I run across the patio, under the bridge, past the two blue houses and past the kindergarten before I can see his apartment building. I never go inside, nor do I notice the pain subsiding, because a van is parked outside and I recognise it immediately.
The lights are blinking indicating that the lift is out, and when I get closer and to the back of the van, I see Ajje's father kneeling strangely on the ground in front of the door of the building.
He doesn’t respond when I touch him and repeat his name. Ajje is in his wheelchair, on the lift in the middle of the air, unable to go anywhere and with his head hanging down to his chest.
“-Ambulance”, he says and his voice is hoarse and not much more than a whisper.
“-You... ambulance” he repeats. I start shouting for anyone to help us, -I tap in the code to the door and when I knock on the third apartment door inside, I get one of his neighbours to call for the ambulance while her son runs with me back to the van.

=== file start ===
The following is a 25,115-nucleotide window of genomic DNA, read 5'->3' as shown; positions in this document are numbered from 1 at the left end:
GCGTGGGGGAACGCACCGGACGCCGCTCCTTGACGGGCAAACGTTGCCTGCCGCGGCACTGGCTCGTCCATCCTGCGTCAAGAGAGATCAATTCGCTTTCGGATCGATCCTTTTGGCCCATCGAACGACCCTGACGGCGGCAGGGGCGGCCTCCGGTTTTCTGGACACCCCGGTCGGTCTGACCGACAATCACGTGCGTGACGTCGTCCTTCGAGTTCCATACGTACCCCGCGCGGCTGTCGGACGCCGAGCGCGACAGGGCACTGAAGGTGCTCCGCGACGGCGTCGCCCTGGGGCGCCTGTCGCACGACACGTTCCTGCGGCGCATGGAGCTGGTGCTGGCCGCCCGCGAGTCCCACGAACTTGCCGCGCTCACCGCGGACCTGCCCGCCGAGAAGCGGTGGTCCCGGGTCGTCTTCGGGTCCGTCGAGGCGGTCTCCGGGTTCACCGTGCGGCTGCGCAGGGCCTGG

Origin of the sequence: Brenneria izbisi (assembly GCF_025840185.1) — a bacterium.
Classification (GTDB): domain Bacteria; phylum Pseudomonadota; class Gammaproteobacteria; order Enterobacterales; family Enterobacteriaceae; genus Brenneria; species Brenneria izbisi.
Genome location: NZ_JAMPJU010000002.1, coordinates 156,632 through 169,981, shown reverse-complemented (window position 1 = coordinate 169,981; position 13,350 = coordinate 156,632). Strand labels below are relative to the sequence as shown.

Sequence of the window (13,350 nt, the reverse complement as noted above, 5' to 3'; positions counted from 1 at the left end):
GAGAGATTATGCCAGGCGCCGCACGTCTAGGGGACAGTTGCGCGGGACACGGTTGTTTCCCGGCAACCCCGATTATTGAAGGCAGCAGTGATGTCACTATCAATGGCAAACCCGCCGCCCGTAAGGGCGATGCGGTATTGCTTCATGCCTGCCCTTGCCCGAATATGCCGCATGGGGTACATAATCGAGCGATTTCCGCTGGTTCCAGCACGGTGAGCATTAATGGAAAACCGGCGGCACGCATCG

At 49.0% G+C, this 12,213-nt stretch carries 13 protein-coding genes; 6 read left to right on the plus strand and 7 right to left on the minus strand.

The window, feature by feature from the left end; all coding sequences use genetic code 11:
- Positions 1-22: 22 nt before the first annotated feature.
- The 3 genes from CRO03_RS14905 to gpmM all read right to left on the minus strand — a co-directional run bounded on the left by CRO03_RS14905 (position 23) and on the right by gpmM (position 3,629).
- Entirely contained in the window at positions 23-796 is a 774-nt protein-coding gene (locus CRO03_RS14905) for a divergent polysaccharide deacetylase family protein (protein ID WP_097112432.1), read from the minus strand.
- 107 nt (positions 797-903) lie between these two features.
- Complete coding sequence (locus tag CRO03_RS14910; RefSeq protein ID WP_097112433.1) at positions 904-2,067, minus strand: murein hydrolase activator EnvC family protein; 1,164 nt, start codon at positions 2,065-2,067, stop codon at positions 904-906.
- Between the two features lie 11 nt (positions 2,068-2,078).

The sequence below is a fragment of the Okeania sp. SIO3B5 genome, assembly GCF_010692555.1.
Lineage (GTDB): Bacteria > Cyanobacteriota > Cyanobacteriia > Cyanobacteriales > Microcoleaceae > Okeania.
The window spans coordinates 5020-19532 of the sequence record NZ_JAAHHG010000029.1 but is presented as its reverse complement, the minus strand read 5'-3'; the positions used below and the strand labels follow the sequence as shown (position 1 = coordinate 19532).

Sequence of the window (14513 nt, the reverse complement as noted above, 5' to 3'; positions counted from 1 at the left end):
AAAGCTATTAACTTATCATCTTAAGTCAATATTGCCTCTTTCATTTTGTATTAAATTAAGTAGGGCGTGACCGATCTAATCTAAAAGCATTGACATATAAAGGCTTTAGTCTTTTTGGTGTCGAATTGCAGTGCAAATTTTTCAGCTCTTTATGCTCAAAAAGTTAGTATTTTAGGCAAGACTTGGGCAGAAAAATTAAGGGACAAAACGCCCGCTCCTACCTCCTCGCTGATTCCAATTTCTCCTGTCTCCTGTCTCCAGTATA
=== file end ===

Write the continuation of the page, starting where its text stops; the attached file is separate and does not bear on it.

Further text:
He lies Ahmed down and talks to him and it seems like Ahmed is trying to move his lips but we can’t understand what he is trying to say to us. I pick up the remote control to the lift off the ground next to him and run over to Ajje and lower it. I lift his head up and I know that he can hardly breath. His arms have dropped and I lift them back but he doesn't make any attempt to control his wheelchair so I turn it on for him and back it slowly of the lift and turn the chair around for him so that he can see his dad. All while telling him that his dad is not responding and that the ambulance is on his way. More neighbours have come out and I ask the woman who called to call again saying they will need two ambulances, not just one.
“Ajje? -Ajar? is your mom home? Are your uncle or cousins home?” I try to ask him but I’m pretty sure his mom would have noticed if something had happened if she had been home.